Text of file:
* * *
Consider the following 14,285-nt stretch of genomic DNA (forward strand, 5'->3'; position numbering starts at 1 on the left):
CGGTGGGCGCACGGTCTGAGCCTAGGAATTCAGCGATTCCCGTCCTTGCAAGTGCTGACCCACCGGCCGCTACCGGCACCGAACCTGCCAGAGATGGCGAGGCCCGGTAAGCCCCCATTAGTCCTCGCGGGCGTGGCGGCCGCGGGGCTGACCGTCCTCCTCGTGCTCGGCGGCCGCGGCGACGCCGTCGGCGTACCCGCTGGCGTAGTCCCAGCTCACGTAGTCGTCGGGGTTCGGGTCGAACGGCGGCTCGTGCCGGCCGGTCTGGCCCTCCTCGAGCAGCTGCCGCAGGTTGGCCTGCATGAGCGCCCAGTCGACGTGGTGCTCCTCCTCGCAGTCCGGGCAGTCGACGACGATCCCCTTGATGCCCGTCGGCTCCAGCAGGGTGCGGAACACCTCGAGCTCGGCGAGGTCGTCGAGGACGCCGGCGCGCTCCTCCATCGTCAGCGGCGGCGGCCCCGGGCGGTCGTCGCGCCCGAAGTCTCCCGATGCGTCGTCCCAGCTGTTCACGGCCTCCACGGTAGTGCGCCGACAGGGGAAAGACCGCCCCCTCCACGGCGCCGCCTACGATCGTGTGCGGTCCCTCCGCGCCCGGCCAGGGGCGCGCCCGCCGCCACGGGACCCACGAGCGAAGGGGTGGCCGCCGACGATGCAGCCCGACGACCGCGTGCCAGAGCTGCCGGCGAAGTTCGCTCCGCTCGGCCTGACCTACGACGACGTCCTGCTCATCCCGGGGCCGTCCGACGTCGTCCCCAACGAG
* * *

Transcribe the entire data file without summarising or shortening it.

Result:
Consider the following 14,285-nt stretch of genomic DNA (forward strand, 5'->3'; position numbering starts at 1 on the left):
CGGTGGGCGCACGGTCTGAGCCTAGGAATTCAGCGATTCCCGTCCTTGCAAGTGCTGACCCACCGGCCGCTACCGGCACCGAACCTGCCAGAGATGGCGAGGCCCGGTAAGCCCCCATTAGTCCTCGCGGGCGTGGCGGCCGCGGGGCTGACCGTCCTCCTCGTGCTCGGCGGCCGCGGCGACGCCGTCGGCGTACCCGCTGGCGTAGTCCCAGCTCACGTAGTCGTCGGGGTTCGGGTCGAACGGCGGCTCGTGCCGGCCGGTCTGGCCCTCCTCGAGCAGCTGCCGCAGGTTGGCCTGCATGAGCGCCCAGTCGACGTGGTGCTCCTCCTCGCAGTCCGGGCAGTCGACGACGATCCCCTTGATGCCCGTCGGCTCCAGCAGGGTGCGGAACACCTCGAGCTCGGCGAGGTCGTCGAGGACGCCGGCGCGCTCCTCCATCGTCAGCGGCGGCGGCCCCGGGCGGTCGTCGCGCCCGAAGTCTCCCGATGCGTCGTCCCAGCTGTTCACGGCCTCCACGGTAGTGCGCCGACAGGGGAAAGACCGCCCCCTCCACGGCGCCGCCTACGATCGTGTGCGGTCCCTCCGCGCCCGGCCAGGGGCGCGCCCGCCGCCACGGGACCCACGAGCGAAGGGGTGGCCGCCGACGATGCAGCCCGACGACCGCGTGCCAGAGCTGCCGGCGAAGTTCGCTCCGCTCGGCCTGACCTACGACGACGTCCTGCTCATCCCGGGGCCGTCCGACGTCGTCCCCAACGAG